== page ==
Drew is a very small city located in the state of Mississippi. With a population of 1,780 people and just one neighborhood, Drew is the 135th largest community in Mississippi.
Unlike some cities where white-collar or blue-collar occupations dominate the local economy, Drew is neither predominantly one nor the other. Instead, it has a mixed workforce of both white- and blue-collar jobs. Overall, Drew is a city of service providers, professionals, and sales and office workers. There are especially a lot of people living in Drew who work in teaching (13.60%), food service (11.13%), and maintenance occupations (10.99%).
Overall, Drew’s crime rate is one of the lowest in the nation, which makes a great place to live if safety is an important concern.
The rate of college-level education in Drew is quite a bit lower than the national average among all cities of 21.84%: just 11.70% of people here over 25 have a bachelor's degree or an advanced degree.
The per capita income in Drew in 2018 was $11,881, which is low income relative to Mississippi and the nation. This equates to an annual income of $47,524 for a family of four. Drew also has one of the higher rates of people living in poverty in the nation, with 50.84% of its population below the federal poverty line.
The people who call Drew home describe themselves as belonging to a variety of racial and ethnic groups. The greatest number of Drew residents report their race to be Black or African-American, followed by White. Important ancestries of people in Drew include English, Irish, German, Italian, and Swedish.
The most common language spoken in Drew is English. Other important languages spoken here include French and Italian.
When you see a neighborhood for the first time, the most important thing is often the way it looks, like its homes and its setting. Some places look the same, but they only reveal their true character after living in them for a while because they contain a unique mix of occupational or cultural groups. This neighborhood is very unique in some important ways, according to NeighborhoodScout's exclusive exploration and analysis.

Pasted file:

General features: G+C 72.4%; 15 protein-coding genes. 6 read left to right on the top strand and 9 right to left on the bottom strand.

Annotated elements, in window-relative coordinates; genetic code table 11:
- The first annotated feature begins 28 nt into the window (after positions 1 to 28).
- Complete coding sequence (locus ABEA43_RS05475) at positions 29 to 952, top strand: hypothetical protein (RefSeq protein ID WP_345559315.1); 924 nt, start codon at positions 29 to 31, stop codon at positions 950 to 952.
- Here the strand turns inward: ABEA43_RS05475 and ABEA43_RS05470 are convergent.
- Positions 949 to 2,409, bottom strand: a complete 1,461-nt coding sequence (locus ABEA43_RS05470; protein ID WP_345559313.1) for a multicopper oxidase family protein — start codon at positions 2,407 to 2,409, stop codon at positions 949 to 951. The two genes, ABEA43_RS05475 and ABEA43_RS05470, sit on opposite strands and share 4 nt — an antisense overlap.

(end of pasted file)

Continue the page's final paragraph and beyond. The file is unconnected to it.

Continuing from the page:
An interesting characteristic about the neighborhood is that there are more incarcerated people living here than 99.6% of neighborhoods in the U.S. The United States has the highest rate of incarceration in the world, currently with 1 out of every 100 adults in the country are incarcerated as a punishment for crimes committed. The extremely high incarceration rate of this neighborhood could mean that a prison, juvenile detention facility or other correctional facility occupies a large proportion of the neighborhood, or contains a large portion of the neighborhood's population.
In addition, the neighborhood stands out for having an average per capita income lower than 97.8% of the neighborhoods in the United States. Also of note, 70.7% of the children in this area live in poverty; an extraordinarily high percentage compared to other neighborhoods in the nation. In a nation where approximately one in four children grows up in poverty, this neighborhood stands out for the depth of the problem manifested here.
Also, the neighborhood is unique for having just 6.3% of adults here having earned a bachelor's degree. This is a lower rate of college graduates than NeighborhoodScout found in 95.7% of America's neighborhoods.
The neighborhood has a greater proportion of government workers living in it than 97.2% of the neighborhoods in America, according to NeighborhoodScout's exclusive analysis. This is a unique feature of this neighborhood, and one that shapes its character.